What have you been doing today?
I was woken up bright and early today by my enthusiastic toddler and spent the first couple of hours playing with him and trying to get him to eat his porridge! When I finally managed to sneak off to the office I did a bit of planning for an upcoming evaluation workshop with museums in the UK that will be exploring creative and co-produced evaluation models. In the afternoon I also carried out an interview over Zoom with project managers from a Mayan organisation who are coming to the end of the first phase of a community-based mangrove restoration project in Campeche, Mexico. I’m now just taking a break from checking transcriptions of focus group audios from the same project as part of an initial draft of an evaluation report – It was pretty surreal to be highlighting ‘crocodiles’ as a possible risk factor as the work enters its second phase!
Is that a typical day for you?
Yes and no. Dividing my time between two projects in one day is quite typical for me, as is evaluation-focused work with organisations in both the UK and Mexico (I live and work between the two countries). However, the organisations I collaborate with are almost always based in the arts and heritage sectors and I combine more desk-based work with face-to-face activities that aim to facilitate shared reflection and learning for different groups of people who find themselves working together. I suppose my work with this Mayan NGO, although completely outside of my usual practice field, reflects a specialism that I have recently been developing around evaluation consultancy work for Indigenous-led projects that have a social justice agenda at their core.
When did you start working with culture, health and wellbeing, and how?
As far back as I can remember culture, health and wellbeing have been at the heart of my practice. I am also someone with lived experience of mental ill health and I’ve hugely benefitted from art and creativity (specifically drawing) as a means of managing my depression. While working in the Community Partnerships team at the British Museum I was lucky enough to oversee projects that supported me to see the ways in which participatory learning and creative engagement could contribute to better health and wellbeing. Subsequent professional experiences working in museums and art galleries and with cultural NGOs of all sizes has brought me into contact with the often life-changing work of community-based and grassroots organisations.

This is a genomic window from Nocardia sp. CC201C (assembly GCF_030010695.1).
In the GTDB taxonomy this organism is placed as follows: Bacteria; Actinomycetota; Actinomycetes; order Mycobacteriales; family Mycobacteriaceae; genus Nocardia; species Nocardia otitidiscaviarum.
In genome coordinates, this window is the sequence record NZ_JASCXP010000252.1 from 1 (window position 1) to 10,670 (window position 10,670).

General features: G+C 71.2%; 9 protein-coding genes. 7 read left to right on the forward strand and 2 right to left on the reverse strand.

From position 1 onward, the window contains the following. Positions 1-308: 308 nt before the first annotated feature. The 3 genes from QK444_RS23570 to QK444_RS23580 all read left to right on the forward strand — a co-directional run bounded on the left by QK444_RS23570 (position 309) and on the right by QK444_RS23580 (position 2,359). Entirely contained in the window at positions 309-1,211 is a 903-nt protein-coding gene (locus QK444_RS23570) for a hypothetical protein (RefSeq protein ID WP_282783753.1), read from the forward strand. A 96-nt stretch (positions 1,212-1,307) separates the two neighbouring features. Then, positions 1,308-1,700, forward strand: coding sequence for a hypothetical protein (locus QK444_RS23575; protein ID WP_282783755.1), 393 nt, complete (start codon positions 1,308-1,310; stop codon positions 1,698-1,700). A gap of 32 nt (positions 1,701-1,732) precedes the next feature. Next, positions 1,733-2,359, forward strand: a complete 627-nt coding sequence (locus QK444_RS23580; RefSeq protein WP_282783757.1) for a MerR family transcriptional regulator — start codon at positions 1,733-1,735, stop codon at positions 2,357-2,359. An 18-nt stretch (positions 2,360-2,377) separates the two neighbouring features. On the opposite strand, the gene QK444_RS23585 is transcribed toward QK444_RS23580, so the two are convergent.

It’s clearly more urgent than ever that museums, heritage sites and arts organisations play their part in addressing widening health and wellbeing inequalities. I’m hopeful that building networks across sectors and de-centring and sharing knowledge so that those with lived experience might lead the way will help us to bring about meaningful change even as we resist current and future social, environmental and political crises.
What was the last project you came across that inspired you?
I am incredibly lucky in that I get to find out about brilliant projects both in the Spanish and English-speaking world. It’s also really inspiring to hear about work taking place in the Global South and in my recent role as guest editor for the online arts, culture and heritage journal Culture Caleidoscoop, I have had the privilege of reading and editing articles written by researchers and practitioners from Mexico, Tunisia and Barbados. I’d really recommend that people check out Issue 2, which should be published in the coming weeks. (https://www.culturecaleidoscoop.com/journal)
Siân Rosa Hunter Dodsworth is an evaluator, researcher and educator based in the UK and Mexico. Her collaborations with communities frequently explore the role of artistic, cultural and heritage practice in improving health and wellbeing. Sian is an experienced museum professional and anthropologist, specialising in co-curation and co-production as part of social justice initiatives. She is a founder of Cards on the Table, a game that helps people think and talk critically about working together enabling them to express doubts, fears and hopes in an open way - and maybe become better collaborators as a result (https://www.cardsonthetable.org).